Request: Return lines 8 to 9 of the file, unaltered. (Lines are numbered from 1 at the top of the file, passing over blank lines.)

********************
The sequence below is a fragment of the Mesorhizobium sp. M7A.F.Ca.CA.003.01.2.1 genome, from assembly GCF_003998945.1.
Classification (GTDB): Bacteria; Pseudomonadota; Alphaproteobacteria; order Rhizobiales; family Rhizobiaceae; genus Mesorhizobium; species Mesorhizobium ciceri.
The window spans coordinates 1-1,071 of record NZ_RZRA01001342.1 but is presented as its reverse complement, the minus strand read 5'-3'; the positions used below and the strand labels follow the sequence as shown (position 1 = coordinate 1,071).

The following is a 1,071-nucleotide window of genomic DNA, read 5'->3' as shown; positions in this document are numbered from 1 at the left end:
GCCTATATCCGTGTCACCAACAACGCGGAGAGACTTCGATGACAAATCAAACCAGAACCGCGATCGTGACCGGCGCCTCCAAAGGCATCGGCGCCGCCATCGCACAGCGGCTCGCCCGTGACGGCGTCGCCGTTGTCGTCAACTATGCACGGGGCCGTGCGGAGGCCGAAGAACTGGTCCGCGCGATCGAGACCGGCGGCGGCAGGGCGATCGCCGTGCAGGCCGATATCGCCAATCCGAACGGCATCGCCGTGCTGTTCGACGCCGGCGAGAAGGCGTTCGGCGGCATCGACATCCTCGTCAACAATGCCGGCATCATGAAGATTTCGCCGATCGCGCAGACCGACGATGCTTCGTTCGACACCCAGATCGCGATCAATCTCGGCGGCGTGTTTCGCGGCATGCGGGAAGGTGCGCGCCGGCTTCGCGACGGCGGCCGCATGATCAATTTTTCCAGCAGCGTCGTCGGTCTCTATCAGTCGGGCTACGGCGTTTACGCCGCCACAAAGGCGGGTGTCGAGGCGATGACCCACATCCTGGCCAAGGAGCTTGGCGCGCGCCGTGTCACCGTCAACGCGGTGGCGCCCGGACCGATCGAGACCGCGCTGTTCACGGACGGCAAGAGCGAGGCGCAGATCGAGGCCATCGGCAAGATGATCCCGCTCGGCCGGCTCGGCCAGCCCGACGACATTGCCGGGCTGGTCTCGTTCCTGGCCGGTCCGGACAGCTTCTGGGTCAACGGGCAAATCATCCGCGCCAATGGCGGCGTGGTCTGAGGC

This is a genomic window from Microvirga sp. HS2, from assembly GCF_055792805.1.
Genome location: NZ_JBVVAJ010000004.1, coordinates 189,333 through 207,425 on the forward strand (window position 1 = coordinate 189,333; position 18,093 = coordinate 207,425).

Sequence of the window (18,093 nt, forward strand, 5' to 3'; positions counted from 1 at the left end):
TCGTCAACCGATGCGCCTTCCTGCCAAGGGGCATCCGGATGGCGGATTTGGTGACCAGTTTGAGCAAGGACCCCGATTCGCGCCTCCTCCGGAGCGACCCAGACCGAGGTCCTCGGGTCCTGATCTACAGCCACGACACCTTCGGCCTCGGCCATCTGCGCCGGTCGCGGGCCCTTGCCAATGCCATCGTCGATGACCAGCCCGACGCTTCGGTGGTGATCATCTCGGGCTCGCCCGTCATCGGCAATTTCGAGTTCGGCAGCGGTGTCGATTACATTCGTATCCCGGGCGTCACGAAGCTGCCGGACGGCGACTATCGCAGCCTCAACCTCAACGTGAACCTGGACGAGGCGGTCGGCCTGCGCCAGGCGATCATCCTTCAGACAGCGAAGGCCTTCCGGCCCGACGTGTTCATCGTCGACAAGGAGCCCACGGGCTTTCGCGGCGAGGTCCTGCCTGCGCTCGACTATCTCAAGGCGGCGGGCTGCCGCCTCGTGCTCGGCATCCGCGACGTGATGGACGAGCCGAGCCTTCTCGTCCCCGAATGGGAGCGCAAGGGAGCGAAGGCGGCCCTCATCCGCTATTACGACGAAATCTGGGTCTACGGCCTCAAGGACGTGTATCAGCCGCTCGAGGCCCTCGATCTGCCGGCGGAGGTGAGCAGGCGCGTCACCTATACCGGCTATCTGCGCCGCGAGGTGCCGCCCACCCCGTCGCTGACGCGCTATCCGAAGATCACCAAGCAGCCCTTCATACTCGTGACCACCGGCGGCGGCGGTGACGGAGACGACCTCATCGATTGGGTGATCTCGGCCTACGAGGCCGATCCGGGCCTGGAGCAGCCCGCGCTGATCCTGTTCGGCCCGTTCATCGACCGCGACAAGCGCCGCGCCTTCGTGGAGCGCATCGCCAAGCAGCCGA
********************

Sequence of the window (18,093 nt, forward strand, 5' to 3'; positions counted from 1 at the left end):
TCGTCAACCGATGCGCCTTCCTGCCAAGGGGCATCCGGATGGCGGATTTGGTGACCAGTTTGAGCAAGGACCCCGATTCGCGCCTCCTCCGGAGCGACCCAGACCGAGGTCCTCGGGTCCTGATCTACAGCCACGACACCTTCGGCCTCGGCCATCTGCGCCGGTCGCGGGCCCTTGCCAATGCCATCGTCGATGACCAGCCCGACGCTTCGGTGGTGATCATCTCGGGCTCGCCCGTCATCGGCAATTTCGAGTTCGGCAGCGGTGTCGATTACATTCGTATCCCGGGCGTCACGAAGCTGCCGGACGGCGACTATCGCAGCCTCAACCTCAACGTGAACCTGGACGAGGCGGTCGGCCTGCGCCAGGCGATCATCCTTCAGACAGCGAAGGCCTTCCGGCCCGACGTGTTCATCGTCGACAAGGAGCCCACGGGCTTTCGCGGCGAGGTCCTGCCTGCGCTCGACTATCTCAAGGCGGCGGGCTGCCGCCTCGTGCTCGGCATCCGCGACGTGATGGACGAGCCGAGCCTTCTCGTCCCCGAATGGGAGCGCAAGGGAGCGAAGGCGGCCCTCATCCGCTATTACGACGAAATCTGGGTCTACGGCCTCAAGGACGTGTATCAGCCGCTCGAGGCCCTCGATCTGCCGGCGGAGGTGAGCAGGCGCGTCACCTATACCGGCTATCTGCGCCGCGAGGTGCCGCCCACCCCGTCGCTGACGCGCTATCCGAAGATCACCAAGCAGCCCTTCATACTCGTGACCACCGGCGGCGGCGGTGACGGAGACGACCTCATCGATTGGGTGATCTCGGCCTACGAGGCCGATCCGGGCCTGGAGCAGCCCGCGCTGATCCTGTTCGGCCCGTTCATCGACCGCGACAAGCGCCGCGCCTTCGTGGAGCGCATCGCCAAGCAGCCGA